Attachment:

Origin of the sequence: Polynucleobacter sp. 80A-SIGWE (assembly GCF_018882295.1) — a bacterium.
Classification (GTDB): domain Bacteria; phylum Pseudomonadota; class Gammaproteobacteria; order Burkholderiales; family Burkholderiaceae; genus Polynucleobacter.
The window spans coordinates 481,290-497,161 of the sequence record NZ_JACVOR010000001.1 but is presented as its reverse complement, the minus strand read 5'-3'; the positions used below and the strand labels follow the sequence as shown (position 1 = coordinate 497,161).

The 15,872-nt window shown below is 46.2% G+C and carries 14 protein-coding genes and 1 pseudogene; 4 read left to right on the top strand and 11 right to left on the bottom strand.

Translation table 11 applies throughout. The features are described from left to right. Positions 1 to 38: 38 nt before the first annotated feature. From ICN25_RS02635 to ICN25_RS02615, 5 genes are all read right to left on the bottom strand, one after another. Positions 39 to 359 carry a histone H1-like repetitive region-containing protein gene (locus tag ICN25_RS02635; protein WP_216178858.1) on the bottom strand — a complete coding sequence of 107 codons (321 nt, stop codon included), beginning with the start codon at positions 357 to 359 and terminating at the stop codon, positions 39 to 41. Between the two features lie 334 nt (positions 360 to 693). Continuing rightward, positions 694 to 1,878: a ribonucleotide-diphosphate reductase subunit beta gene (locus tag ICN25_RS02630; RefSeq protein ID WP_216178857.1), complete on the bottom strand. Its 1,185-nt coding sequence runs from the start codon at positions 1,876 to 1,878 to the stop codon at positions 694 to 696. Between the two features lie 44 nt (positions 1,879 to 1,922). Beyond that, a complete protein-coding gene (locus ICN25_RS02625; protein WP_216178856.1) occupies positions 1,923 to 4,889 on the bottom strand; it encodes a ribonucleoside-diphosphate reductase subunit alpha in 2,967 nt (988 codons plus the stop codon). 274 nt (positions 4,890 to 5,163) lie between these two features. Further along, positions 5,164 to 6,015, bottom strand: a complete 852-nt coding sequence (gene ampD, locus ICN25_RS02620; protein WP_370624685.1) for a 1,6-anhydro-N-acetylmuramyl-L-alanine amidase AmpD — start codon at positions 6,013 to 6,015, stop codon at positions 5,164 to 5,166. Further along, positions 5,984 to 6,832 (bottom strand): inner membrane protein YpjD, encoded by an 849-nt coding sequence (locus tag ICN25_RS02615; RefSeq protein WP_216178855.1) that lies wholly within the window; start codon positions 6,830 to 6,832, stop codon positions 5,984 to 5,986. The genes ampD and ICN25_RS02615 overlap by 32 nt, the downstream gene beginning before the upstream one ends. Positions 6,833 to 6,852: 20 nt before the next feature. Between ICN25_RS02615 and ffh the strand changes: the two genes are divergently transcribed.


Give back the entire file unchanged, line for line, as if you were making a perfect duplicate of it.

Origin of the sequence: Polynucleobacter sp. 80A-SIGWE (assembly GCF_018882295.1) — a bacterium.
Classification (GTDB): domain Bacteria; phylum Pseudomonadota; class Gammaproteobacteria; order Burkholderiales; family Burkholderiaceae; genus Polynucleobacter.
The window spans coordinates 481,290-497,161 of the sequence record NZ_JACVOR010000001.1 but is presented as its reverse complement, the minus strand read 5'-3'; the positions used below and the strand labels follow the sequence as shown (position 1 = coordinate 497,161).

The 15,872-nt window shown below is 46.2% G+C and carries 14 protein-coding genes and 1 pseudogene; 4 read left to right on the top strand and 11 right to left on the bottom strand.

Translation table 11 applies throughout. The features are described from left to right. Positions 1 to 38: 38 nt before the first annotated feature. From ICN25_RS02635 to ICN25_RS02615, 5 genes are all read right to left on the bottom strand, one after another. Positions 39 to 359 carry a histone H1-like repetitive region-containing protein gene (locus tag ICN25_RS02635; protein WP_216178858.1) on the bottom strand — a complete coding sequence of 107 codons (321 nt, stop codon included), beginning with the start codon at positions 357 to 359 and terminating at the stop codon, positions 39 to 41. Between the two features lie 334 nt (positions 360 to 693). Continuing rightward, positions 694 to 1,878: a ribonucleotide-diphosphate reductase subunit beta gene (locus tag ICN25_RS02630; RefSeq protein ID WP_216178857.1), complete on the bottom strand. Its 1,185-nt coding sequence runs from the start codon at positions 1,876 to 1,878 to the stop codon at positions 694 to 696. Between the two features lie 44 nt (positions 1,879 to 1,922). Beyond that, a complete protein-coding gene (locus ICN25_RS02625; protein WP_216178856.1) occupies positions 1,923 to 4,889 on the bottom strand; it encodes a ribonucleoside-diphosphate reductase subunit alpha in 2,967 nt (988 codons plus the stop codon). 274 nt (positions 4,890 to 5,163) lie between these two features. Further along, positions 5,164 to 6,015, bottom strand: a complete 852-nt coding sequence (gene ampD, locus ICN25_RS02620; protein WP_370624685.1) for a 1,6-anhydro-N-acetylmuramyl-L-alanine amidase AmpD — start codon at positions 6,013 to 6,015, stop codon at positions 5,164 to 5,166. Further along, positions 5,984 to 6,832 (bottom strand): inner membrane protein YpjD, encoded by an 849-nt coding sequence (locus tag ICN25_RS02615; RefSeq protein WP_216178855.1) that lies wholly within the window; start codon positions 6,830 to 6,832, stop codon positions 5,984 to 5,986. The genes ampD and ICN25_RS02615 overlap by 32 nt, the downstream gene beginning before the upstream one ends. Positions 6,833 to 6,852: 20 nt before the next feature. Between ICN25_RS02615 and ffh the strand changes: the two genes are divergently transcribed.